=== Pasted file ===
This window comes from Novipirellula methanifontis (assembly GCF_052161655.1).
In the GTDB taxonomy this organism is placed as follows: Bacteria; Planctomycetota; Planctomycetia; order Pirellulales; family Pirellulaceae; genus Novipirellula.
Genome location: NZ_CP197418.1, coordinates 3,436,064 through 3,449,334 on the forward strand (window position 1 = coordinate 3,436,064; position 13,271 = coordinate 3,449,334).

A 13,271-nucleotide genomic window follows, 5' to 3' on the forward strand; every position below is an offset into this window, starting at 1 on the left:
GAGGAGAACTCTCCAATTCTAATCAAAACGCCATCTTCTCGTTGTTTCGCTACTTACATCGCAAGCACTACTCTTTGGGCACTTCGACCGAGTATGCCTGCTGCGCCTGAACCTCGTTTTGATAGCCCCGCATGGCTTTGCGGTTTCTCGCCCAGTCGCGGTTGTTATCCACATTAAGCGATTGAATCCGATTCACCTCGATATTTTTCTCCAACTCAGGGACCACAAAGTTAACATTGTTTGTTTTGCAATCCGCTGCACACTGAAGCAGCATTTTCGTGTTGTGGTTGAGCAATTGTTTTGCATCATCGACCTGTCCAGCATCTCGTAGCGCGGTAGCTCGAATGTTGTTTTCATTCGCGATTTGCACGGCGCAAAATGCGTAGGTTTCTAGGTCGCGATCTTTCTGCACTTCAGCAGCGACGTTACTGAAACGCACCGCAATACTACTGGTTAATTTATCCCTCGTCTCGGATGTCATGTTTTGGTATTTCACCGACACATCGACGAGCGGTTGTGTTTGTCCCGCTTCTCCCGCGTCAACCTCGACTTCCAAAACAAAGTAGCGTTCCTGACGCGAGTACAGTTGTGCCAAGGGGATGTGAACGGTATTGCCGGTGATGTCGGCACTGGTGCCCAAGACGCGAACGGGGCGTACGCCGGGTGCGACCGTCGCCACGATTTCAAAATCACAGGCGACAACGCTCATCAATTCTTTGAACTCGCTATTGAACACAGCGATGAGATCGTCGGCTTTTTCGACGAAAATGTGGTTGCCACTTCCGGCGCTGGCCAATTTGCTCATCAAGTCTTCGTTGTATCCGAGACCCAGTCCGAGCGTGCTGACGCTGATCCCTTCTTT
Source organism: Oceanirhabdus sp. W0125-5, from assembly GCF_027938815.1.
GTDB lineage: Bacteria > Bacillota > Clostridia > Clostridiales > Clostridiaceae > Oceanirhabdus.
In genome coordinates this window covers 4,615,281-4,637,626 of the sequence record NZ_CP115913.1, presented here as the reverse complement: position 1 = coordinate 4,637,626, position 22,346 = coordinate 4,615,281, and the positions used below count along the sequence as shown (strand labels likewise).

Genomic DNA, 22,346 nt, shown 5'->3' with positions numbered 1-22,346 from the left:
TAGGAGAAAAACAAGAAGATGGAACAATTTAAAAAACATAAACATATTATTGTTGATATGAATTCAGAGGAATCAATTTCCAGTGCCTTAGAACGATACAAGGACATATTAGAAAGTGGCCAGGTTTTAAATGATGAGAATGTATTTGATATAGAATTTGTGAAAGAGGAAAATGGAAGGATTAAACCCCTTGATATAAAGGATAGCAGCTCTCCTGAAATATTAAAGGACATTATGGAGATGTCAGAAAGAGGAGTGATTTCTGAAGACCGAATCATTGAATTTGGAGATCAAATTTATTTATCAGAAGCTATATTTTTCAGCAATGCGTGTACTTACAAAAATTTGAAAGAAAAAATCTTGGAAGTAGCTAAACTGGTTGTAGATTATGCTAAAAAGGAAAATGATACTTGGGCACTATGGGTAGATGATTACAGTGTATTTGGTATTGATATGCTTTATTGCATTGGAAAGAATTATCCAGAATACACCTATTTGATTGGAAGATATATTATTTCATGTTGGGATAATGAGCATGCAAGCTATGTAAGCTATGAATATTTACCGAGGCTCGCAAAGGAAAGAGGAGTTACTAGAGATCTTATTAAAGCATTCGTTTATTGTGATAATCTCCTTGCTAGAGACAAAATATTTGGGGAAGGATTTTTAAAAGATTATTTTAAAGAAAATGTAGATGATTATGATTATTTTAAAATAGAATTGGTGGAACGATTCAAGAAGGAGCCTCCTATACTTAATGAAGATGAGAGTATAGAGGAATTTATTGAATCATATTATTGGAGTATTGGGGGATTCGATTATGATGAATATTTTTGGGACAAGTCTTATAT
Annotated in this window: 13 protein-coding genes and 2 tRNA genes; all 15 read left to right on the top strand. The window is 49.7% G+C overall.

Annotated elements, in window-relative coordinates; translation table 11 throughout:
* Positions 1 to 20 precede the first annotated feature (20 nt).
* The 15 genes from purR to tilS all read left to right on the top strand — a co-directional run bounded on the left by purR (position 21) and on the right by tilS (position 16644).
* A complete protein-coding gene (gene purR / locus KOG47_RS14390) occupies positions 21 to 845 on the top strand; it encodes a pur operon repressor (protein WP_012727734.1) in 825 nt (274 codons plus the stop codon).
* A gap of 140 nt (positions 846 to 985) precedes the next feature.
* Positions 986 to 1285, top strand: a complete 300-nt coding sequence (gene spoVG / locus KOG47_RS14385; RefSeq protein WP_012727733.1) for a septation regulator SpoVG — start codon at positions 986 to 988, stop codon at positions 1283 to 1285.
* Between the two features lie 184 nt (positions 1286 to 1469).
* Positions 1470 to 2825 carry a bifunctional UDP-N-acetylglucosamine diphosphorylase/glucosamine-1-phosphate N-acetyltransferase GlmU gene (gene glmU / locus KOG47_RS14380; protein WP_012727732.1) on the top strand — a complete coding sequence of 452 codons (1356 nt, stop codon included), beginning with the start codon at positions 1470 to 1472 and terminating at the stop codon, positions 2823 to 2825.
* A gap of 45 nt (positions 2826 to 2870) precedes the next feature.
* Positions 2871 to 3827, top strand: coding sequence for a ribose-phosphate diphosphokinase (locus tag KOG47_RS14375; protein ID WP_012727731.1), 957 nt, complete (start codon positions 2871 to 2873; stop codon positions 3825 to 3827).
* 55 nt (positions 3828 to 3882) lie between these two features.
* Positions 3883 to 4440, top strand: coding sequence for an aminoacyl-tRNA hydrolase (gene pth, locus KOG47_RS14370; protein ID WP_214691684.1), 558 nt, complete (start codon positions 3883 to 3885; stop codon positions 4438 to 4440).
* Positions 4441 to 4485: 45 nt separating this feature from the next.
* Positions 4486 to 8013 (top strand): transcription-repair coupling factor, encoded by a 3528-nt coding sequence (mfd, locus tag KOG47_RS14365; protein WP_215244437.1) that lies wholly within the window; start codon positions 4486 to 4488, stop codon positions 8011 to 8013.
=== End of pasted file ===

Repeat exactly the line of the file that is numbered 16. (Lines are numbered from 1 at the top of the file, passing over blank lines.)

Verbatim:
* A gap of 140 nt (positions 846 to 985) precedes the next feature.